Fast forward to the 1980s, when Chagnon started claiming that his genealogies show the benefits of violence for men. Your genealogies are bunk, said his critics, and if your subjects were killers it was only because you instigated the rivalries behind those killings. Furthermore, they said, Chagnon misunderstood Yanomamö society and counted as killers men who were said to have killed by sorcery, and even those who shot arrows into a dead man as a way of saying that they would have killed him if given a chance. Chagnon answered that he had worked very hard to get that genealogical information -- which, really, nobody can deny -- and if his critics don't like his results, they should do their own studies. But of course the sort of anthropologist whose very identity is based on embracing the outlook of the people he or she studies cannot even ask a Yanomamö man his name, let alone his ancestry. So the status of those genealogies remains up in the air, and people seem to react to them mainly based on how they feel about the whole enterprise of sociobiology. I am dubious myself. One of the big problems with studying human evolution is that we give meanings to words like "brother," "cousin," and "murderer" that are rather different from the ones evolutionary biologists give them, and the ambiguities involved in asking the Yanomamö about fatherhood and feuding seem to me to be too great to place a lot of numerical faith in the answers.

The most serious criticism of Chagnon's evolutionary argument is that he met the Yanomamö at a time when their culture was being rapidly destabilized by contact with outsiders. If it was not Chagnon himself who upset their traditional arrangements, the entry of loggers, prospectors, government officials, traders, tourists, and others into the region certainly did overturn the old order. Can the rate of violence in such a society at such a time really tell us much about evolution in the distant past? Probably not. But on the other hand, can anybody look at the fierceness of the arguments that Chagnon has set off and say that we are not an inherently violent species?

When is Fantasizing a Crime?

Gilberto Valle is on trial this week for conspiracy. The evidence against him all comes from emails and postings to Internet chat groups, where he laid out in detail plans to torture, rape, kill, and eat women, including his own wife. The prosecution says these were actual plans that Valle intended to carry out.
“You are going to see in these conversations that Mr. Valle is engaging in detailed strategic discussions about real women that he has identified,” Mr. Jackson said. He cited “one conversation where Mr. Valle discusses a specific real woman, a specific real woman that he knew, and discussing the logistics of fitting her into an oven.”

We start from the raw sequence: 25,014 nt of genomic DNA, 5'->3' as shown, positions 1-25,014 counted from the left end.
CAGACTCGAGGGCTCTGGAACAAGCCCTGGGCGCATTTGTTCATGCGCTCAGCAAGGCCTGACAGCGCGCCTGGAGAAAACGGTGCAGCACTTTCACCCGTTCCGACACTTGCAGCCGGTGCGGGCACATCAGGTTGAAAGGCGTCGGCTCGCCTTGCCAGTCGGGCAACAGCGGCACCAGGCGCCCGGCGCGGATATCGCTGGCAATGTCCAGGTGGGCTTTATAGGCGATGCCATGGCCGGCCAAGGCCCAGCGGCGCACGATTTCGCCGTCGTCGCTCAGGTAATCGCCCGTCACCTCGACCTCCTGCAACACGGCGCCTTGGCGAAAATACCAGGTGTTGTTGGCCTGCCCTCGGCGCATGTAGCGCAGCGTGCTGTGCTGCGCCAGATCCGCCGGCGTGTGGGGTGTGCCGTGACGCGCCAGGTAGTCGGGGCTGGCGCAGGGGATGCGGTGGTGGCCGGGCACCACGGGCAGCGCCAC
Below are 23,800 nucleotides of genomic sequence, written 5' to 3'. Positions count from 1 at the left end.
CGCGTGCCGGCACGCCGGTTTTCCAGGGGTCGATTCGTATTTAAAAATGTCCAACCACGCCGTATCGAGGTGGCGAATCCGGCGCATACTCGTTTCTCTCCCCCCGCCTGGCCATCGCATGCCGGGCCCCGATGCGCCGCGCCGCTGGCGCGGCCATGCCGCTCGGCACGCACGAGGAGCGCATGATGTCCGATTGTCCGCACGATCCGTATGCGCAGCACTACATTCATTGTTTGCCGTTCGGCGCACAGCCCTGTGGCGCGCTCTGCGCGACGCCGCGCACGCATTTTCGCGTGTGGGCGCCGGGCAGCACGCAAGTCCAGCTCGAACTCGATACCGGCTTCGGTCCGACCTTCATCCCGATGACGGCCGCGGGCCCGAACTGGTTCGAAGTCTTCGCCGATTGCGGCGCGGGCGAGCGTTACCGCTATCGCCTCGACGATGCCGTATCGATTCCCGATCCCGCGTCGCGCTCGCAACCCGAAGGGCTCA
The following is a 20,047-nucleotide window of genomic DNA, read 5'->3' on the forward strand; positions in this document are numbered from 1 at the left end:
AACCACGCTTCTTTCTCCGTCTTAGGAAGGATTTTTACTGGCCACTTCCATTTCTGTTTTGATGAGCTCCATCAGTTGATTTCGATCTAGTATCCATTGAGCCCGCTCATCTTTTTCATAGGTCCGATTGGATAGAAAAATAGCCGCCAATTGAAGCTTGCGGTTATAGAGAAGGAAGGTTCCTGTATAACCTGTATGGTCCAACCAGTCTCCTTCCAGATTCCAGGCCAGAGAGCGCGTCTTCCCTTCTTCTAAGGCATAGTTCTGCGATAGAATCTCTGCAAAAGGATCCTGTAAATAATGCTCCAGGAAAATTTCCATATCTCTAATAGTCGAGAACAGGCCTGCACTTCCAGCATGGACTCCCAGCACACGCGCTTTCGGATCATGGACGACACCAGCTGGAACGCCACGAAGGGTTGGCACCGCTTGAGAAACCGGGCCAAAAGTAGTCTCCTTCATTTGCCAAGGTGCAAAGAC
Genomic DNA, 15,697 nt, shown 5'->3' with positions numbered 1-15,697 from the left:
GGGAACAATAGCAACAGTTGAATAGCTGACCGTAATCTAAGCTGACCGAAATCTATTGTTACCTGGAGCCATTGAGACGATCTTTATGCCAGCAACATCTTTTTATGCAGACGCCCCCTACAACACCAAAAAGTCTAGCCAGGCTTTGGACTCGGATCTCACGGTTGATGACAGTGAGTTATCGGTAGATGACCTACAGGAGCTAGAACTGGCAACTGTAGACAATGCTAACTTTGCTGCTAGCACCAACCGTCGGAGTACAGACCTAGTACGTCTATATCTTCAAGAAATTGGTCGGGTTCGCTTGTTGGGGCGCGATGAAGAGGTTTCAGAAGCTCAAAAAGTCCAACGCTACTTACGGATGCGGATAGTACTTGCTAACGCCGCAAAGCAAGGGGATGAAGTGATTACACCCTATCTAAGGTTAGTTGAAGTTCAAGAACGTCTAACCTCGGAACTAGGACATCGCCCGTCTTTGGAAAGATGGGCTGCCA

As for the defense:
Officer Valle’s lawyer, said in her opening statement that if the jurors had been scared by what the prosecution had described, “who could blame you?” The allegations were shocking and gruesome, she said, “the stuff that horror movies are made of. They share something else in common with horror movies,” she added. “It’s pure fiction. It’s pretend. It’s scary make-believe.”

Ms. Gatto suggested that the stakes for Officer Valle, who has been charged with conspiracy to commit kidnapping, a charge that carries a maximum sentence of life in prison, went far beyond his case. She said cases like his test “bedrock principles, the freedom to think, the freedom to say, the freedom to write even the darkest thoughts from our human imagination.”
I have to say that I can't decide what to make of this. On the one hand I am very disturbed by the whole notion of thought crimes, and I think that in our approach to child pornography we are descending into inquisition territory. On the other, who is going to object to some kind of punishment for a man whose idea of a good time is to chat with his buddies about exactly how to kill and cook his wife?

UPDATE: Valle was convicted on almost all the counts. The jury deliberated for nearly four days.

Monday, February 25, 2013

Vasudeo S. Gaitonde

Vasudeo S. Gaitonde (1924-2001) was sometimes called India's most renowned abstract painter. In the difficult way of so many artists, Gaitonde insisted that "there is no such thing as abstract art." He called his work "non-objective," although I can't really see what the difference would be. Very few of Gatonde's works have titles; the one above is from 1987.

I discovered Gaitonde because his works are really big on the art auction circuit these days. Every major sale of Asian art seems to include at least one, some selling for as much as $950,000.